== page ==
Diabetes patients frequently have foot issues. They can develop over time as high blood sugar affects the nerves and blood vessels in the foot. Diabetic neuropathy is a kind of nerve injury that can cause numbness, tingling, pain, or loss of feeling in your feet.

When you can’t feel pain, you might not notice whether you have a cut, blister, or ulcer (open sore) on your foot. A wound like that might become infected. Because damaged blood vessels might cause inadequate blood flow in your foot, the infection may not heal effectively.


The most effective way to preserve your feet is to keep your blood sugar levels under control on a daily basis. This will help to minimise nerve and blood vessel damage from worsening. The next stage is to maintain your feet’s skin healthy.

Checking feet everyday is IMPORTANT : Examine the skin and toenails for wounds, redness, and other changes, such as warts or other areas where your shoes may irritate. Check the bottoms of your feet as well.

Washing feet frequently is IMPORTANT as well :  Use soap and warm water. Soaking your feet might cause your skin to dry out. After drying your feet, apply talcum powder between your toes. They absorb moisture that might lead to illness. If you use lotion, avoid putting it between your toes.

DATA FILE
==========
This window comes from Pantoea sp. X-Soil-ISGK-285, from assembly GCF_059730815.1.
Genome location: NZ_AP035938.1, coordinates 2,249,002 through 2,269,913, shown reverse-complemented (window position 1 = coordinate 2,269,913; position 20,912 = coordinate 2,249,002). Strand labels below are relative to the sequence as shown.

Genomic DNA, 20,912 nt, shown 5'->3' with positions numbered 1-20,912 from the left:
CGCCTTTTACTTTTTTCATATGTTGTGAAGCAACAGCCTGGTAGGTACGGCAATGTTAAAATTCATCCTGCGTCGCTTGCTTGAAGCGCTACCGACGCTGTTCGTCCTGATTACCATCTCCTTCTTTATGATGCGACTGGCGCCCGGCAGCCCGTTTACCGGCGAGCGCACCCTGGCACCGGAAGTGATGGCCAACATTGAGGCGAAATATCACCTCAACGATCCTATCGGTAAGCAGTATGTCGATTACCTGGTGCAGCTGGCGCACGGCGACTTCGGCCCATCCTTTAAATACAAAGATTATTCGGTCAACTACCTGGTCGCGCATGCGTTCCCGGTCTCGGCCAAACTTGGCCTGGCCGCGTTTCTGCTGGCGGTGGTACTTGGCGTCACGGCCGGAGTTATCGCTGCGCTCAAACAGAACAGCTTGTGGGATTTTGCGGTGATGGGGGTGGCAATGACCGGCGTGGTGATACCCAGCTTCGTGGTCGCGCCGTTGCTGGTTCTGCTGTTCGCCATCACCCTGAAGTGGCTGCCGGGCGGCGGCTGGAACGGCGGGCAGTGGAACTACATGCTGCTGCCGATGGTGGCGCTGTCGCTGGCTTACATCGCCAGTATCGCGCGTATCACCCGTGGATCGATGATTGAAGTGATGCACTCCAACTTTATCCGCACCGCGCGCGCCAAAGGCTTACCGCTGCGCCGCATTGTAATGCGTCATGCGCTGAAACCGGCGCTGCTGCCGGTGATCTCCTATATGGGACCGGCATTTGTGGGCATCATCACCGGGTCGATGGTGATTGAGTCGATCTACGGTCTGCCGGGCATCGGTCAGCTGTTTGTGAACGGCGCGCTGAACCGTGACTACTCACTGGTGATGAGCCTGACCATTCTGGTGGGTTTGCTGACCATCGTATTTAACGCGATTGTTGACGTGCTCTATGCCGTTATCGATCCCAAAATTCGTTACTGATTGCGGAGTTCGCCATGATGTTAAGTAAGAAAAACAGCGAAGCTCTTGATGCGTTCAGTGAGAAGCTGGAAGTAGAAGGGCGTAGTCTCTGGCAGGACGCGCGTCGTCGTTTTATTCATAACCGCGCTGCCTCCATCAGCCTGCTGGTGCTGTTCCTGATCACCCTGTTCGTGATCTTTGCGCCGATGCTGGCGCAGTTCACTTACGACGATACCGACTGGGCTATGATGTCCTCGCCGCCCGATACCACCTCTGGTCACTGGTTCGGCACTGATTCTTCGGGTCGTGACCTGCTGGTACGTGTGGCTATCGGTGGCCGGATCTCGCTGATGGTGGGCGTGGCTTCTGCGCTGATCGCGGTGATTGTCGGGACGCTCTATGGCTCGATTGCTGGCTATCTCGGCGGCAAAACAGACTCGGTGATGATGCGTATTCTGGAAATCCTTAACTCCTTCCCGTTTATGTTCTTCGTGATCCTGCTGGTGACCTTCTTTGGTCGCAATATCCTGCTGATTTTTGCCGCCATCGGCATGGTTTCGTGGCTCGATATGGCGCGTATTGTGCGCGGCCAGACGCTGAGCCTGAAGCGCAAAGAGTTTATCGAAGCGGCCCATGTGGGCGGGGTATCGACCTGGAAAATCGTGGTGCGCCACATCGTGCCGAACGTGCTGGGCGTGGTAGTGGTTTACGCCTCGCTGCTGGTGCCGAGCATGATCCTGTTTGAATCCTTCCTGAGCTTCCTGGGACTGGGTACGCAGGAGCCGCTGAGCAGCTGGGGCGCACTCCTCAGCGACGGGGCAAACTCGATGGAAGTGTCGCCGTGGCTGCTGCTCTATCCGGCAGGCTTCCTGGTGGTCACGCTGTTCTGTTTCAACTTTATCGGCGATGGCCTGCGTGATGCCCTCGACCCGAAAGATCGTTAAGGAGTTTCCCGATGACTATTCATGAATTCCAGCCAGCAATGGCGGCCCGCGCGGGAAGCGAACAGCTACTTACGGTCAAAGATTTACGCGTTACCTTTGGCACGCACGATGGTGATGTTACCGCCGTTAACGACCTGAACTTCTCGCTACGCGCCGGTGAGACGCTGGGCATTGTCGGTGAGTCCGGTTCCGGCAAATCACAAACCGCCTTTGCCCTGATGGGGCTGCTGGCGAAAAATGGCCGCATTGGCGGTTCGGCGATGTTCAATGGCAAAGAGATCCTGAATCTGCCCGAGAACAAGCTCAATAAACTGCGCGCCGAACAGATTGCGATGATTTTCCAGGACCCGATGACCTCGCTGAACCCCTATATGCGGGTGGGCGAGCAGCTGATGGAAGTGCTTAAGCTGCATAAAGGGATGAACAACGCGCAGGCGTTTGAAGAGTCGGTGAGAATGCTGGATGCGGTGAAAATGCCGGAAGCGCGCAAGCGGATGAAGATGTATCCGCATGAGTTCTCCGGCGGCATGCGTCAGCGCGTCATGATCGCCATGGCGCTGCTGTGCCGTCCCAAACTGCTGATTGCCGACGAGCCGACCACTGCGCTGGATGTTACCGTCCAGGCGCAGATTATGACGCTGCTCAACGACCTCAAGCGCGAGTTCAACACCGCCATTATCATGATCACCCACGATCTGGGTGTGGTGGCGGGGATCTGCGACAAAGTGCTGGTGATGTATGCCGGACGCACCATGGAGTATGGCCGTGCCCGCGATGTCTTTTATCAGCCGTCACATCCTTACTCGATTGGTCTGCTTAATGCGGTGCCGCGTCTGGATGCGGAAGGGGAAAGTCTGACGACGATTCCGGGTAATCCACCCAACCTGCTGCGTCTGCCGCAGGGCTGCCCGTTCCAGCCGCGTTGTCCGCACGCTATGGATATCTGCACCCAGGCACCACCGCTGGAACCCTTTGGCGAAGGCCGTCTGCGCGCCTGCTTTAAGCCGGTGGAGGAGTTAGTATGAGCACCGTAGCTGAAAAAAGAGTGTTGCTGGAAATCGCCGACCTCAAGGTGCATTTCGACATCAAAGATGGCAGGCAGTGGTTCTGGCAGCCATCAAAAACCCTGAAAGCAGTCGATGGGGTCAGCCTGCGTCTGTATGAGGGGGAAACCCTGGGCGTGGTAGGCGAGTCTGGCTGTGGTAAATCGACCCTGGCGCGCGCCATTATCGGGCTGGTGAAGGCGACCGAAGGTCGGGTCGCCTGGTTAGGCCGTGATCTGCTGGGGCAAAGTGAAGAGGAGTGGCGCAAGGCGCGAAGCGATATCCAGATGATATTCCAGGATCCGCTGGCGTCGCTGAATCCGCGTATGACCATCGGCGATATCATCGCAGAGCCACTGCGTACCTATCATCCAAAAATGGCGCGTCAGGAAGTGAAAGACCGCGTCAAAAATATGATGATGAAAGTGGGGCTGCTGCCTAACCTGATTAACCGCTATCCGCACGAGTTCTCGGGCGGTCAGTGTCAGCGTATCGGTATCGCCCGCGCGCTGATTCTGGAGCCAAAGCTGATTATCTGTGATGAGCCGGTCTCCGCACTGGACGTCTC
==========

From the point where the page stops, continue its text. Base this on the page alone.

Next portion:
Cut your Toenails : Cutting your toenails is important! If you find it difficult to trim your own toenails, or if they are thick or curl into the skin, consult a podiatrist (foot doctor).

Well Fitting Shoes : Wear well fitting shoes and socks or slippers to protect your feet. Even indoors, you don’t walk barefoot. Also, make sure your shoes are smooth on the inside.

Heat and cold protection for your feet : Apply sunscreen to exposed skin and avoid walking barefoot on the beach. Wear warm socks instead of warming your feet near a heater.

Getting your feet checked at your health care visits : Even if you haven’t noticed a problem, it’s good to have your health care provider look at your feet.

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